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Graphic novels that grab you

These new graphic novels — two fairy-tale retellings, a mistaken-identity high-seas adventure, and a magical-realism ghost story — will captivate intermediate and middle-school readers.

hatke_mighty-jackAt the start of Mighty Jack, young Jack, while visiting a flea market with his single mother and younger sister Maddy (who does not speak), foolishly trades the family car for a packet of seeds. Jack is thrilled when Maddy begins to thrive as she cares for the garden, but these seeds yield a strange and sinister menagerie of sentient plant creatures. Jack eventually destroys the threatening garden, but not before neighbor-girl Lilly steals some of the seeds, placing Maddy in terrible danger. Author/illustrator Ben Hatke employs a vibrant color palette, dominated by verdant greens, and a panel layout that segues seamlessly between dialogue and action. (Roaring Brook/First Second, 9–12 years)

phelan_snow whiteMatt Phelan provides a highly original and darkly beautiful take on Snow White. The book opens in 1928 New York City with a stern-looking man asking a street urchin, “What’s the story here?” as the NYPD cordons off what seems to be the dead body of a woman in a store-window holiday display. The rest of the book leads up to the answer. In a flashback to 1918, we see Samantha “Snow” White playing with her mother in Central Park. Ten years later, with Mama dead of tuberculosis, a Ziegfeld Follies showgirl easily ensnares Samantha’s older father. Our protagonist flees to a Hooverville shantytown, where she is rescued by seven street boys, and the story takes its classic course. Pencil, ink, and watercolor images (in mostly sepia tones, with occasional spots of color) and judicious use of text provide an appropriately cinematic noir sensibility. (Candlewick, 9–12 years)

larson_compass-southIn 1860 New York City, Alexander and Cleopatra Dodge’s father disappears, leaving the twelve-year-old twins alone; the children survive by stealing for the Black Hook gang. After a run-in with the police, the siblings decide to head to San Francisco for a fresh start, planning to con a wealthy man into believing they are his long-lost twin sons. On the way, Alex and “Pat” run into Silas and Edwin, another set of redheaded twins with the same idea. Alex and Silas get kidnapped onto one steamer; Pat and Edwin stow away on another; and the now mixed-up pairs are forced to rely on each other in order to reunite with their own siblings. Written by Hope Larson and illustrated by Rebecca Mock, Compass South captures all the rollicking action of a Robert Louis Stevenson–type sea adventure — with the welcome additions of a capable female protagonist and several fully realized secondary characters of color. (Farrar/Ferguson, 9–12 years)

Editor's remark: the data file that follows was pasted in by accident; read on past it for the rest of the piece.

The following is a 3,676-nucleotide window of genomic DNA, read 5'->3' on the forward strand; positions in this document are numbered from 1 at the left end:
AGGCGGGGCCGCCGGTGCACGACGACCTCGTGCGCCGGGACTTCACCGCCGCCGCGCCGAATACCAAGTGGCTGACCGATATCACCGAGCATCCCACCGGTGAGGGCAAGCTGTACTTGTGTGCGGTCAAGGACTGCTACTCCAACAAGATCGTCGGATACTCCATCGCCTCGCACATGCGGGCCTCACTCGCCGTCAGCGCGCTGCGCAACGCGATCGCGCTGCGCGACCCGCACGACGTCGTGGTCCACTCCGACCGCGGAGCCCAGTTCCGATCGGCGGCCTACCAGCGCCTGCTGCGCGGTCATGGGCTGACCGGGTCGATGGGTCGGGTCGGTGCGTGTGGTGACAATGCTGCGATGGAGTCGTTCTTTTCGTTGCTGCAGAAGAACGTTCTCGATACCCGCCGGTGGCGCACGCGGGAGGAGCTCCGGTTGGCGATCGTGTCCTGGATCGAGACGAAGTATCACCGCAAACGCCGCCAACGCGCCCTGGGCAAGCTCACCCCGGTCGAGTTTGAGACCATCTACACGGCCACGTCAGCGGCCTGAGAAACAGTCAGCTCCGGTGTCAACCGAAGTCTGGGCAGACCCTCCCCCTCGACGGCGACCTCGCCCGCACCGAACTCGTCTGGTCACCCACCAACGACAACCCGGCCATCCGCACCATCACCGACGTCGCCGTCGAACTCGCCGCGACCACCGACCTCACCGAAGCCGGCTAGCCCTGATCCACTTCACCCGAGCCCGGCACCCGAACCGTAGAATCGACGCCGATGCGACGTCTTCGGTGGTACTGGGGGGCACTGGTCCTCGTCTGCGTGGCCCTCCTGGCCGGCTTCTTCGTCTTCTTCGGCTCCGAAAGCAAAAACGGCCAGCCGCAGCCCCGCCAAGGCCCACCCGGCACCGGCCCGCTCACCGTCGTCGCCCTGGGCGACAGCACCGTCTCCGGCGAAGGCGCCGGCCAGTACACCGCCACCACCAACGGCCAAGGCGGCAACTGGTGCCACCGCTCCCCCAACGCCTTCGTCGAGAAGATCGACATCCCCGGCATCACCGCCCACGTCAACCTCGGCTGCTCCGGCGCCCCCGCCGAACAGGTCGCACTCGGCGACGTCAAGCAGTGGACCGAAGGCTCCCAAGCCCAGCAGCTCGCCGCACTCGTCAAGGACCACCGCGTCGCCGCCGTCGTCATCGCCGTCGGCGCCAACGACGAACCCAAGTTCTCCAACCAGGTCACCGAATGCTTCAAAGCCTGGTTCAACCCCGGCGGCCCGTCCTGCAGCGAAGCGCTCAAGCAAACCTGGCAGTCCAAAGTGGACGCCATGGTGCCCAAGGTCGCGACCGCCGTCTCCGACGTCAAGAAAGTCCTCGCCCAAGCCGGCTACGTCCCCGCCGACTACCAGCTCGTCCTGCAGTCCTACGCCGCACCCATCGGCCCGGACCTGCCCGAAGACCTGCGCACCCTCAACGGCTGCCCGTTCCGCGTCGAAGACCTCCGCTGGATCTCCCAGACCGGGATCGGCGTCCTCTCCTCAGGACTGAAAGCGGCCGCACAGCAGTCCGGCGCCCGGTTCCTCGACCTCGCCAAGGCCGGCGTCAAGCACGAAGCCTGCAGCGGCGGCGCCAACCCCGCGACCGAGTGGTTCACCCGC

telgemeier_ghostsRaina Telgemeier presents modern magical realism in graphic novel format in Ghosts. Almost-sixth-grader Catrina and her family move north from Southern California to the (fictional) town of Bahía de la Luna — in part to make breathing easier for Cat’s little sister Maya, who has cystic fibrosis. The sisters meet their ghost-obsessed neighbor Carlos, who teaches them about the town’s traditions (the townspeople are serious about Día de los Muertos and all things supernatural) and who sparks a renewed interest in their Mexican roots, especially their deceased abuela. The plot is paced steadily, building to moments of high emotion, often seen in enlarged panels or full-page illustrations. A muted color palette reflects the foggy, misty setting. (Scholastic/Graphix, 9–12 years)

From the September 2016 issue of Notes from the Horn Book.

Siân Gaetano About Siân Gaetano

Siân Gaetano is assistant editor for The Horn Book, Inc. Follow her on Twitter @KidLitChick.



  1. These all look great!! I especially can’t wait to read Ghosts! Raina Telgemeier is my hero!!

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